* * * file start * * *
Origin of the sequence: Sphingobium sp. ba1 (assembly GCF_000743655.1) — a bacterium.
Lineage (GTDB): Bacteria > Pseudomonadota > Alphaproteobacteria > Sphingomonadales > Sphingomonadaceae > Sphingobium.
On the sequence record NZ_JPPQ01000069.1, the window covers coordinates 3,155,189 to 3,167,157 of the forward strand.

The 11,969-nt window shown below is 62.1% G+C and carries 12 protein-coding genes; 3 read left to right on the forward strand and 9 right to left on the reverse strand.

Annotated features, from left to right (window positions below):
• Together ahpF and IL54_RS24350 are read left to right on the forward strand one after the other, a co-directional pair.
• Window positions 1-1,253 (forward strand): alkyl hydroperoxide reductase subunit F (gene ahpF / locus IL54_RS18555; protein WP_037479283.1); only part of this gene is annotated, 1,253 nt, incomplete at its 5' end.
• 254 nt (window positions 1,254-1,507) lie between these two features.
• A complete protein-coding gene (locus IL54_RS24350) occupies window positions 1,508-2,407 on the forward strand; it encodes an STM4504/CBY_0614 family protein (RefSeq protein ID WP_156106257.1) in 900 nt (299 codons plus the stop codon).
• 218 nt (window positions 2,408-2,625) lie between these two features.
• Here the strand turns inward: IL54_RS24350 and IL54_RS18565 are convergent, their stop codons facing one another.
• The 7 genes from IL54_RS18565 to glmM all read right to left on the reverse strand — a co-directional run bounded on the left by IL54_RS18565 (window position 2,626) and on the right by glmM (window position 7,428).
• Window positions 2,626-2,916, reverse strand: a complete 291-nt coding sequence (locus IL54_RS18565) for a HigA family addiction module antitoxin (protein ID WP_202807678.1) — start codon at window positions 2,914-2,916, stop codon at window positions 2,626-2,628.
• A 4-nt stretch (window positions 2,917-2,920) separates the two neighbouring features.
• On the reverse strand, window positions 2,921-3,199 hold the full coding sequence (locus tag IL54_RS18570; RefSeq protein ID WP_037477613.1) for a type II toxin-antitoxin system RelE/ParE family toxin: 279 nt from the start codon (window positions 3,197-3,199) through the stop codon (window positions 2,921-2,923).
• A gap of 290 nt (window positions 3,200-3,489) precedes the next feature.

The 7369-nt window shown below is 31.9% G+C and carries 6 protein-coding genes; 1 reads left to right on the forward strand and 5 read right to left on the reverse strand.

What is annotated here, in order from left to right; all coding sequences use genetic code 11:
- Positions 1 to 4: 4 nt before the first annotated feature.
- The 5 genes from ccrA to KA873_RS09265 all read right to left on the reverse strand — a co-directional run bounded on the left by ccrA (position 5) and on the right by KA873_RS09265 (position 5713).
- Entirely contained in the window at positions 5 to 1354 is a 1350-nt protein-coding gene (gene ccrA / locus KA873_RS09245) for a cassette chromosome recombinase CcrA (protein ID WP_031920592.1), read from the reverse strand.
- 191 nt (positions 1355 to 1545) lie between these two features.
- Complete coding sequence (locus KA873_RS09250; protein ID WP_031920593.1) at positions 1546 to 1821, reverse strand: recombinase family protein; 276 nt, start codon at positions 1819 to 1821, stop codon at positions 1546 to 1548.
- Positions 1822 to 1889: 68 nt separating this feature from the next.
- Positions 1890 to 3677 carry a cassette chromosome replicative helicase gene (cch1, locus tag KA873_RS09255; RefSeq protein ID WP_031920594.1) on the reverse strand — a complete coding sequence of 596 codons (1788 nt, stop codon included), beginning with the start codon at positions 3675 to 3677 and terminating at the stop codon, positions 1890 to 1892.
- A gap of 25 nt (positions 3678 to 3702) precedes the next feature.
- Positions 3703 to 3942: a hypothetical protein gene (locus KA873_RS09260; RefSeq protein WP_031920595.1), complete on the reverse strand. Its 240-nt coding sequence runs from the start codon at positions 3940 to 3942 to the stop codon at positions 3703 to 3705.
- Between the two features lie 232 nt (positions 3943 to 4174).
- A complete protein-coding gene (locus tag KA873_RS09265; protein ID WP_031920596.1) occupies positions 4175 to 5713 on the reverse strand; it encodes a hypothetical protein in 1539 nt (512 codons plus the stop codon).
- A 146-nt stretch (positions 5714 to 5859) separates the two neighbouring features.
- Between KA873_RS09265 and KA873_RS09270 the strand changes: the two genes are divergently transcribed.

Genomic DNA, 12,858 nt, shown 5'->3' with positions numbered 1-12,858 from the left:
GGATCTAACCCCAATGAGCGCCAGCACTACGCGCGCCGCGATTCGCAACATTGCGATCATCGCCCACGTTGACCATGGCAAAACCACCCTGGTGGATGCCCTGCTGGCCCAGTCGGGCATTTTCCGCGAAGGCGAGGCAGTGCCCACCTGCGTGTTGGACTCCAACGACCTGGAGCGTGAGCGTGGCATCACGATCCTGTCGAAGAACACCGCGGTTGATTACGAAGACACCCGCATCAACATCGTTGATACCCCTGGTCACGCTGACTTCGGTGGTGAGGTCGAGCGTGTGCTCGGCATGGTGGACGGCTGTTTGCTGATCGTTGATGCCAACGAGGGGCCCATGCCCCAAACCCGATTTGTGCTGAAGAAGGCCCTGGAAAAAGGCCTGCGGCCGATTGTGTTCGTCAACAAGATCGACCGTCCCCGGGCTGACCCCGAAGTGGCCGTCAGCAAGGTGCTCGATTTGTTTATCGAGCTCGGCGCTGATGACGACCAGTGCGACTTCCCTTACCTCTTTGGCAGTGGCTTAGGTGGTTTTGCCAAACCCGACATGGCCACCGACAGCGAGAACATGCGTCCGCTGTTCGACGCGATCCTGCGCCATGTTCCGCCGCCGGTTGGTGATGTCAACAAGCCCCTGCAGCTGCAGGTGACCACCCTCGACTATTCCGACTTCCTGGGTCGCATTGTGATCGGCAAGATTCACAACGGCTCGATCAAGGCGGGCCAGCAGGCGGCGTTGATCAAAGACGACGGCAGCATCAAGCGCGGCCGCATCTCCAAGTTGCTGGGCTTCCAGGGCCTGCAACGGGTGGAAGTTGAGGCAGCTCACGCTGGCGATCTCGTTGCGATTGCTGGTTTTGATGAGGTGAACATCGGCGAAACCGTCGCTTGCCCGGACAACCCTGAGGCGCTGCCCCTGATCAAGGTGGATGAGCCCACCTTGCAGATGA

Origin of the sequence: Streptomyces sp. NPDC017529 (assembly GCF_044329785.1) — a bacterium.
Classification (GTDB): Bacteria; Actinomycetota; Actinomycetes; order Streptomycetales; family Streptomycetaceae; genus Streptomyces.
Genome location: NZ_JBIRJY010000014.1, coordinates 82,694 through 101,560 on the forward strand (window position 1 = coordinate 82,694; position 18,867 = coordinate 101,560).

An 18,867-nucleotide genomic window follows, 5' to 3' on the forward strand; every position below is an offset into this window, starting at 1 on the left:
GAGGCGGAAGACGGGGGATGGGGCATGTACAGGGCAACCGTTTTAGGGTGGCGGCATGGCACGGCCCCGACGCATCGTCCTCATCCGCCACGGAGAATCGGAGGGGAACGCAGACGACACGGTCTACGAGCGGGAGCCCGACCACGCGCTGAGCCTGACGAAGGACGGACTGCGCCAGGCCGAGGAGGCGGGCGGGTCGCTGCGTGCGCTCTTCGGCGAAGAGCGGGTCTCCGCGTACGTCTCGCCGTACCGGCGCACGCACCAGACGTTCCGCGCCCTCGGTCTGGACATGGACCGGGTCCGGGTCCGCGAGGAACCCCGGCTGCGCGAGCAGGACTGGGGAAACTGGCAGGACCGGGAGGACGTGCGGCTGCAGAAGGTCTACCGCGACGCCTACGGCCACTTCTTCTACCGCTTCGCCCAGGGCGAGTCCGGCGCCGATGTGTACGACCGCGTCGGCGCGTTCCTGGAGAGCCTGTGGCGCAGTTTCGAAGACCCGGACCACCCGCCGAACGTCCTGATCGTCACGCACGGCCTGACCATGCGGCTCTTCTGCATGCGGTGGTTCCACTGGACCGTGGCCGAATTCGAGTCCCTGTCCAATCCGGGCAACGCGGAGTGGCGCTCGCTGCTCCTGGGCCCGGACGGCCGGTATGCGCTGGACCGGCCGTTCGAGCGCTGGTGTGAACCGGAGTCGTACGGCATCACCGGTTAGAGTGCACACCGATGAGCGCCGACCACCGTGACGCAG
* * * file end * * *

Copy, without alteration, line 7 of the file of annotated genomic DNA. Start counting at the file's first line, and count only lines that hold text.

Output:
• Window positions 1-1,253 (forward strand): alkyl hydroperoxide reductase subunit F (gene ahpF / locus IL54_RS18555; protein WP_037479283.1); only part of this gene is annotated, 1,253 nt, incomplete at its 5' end.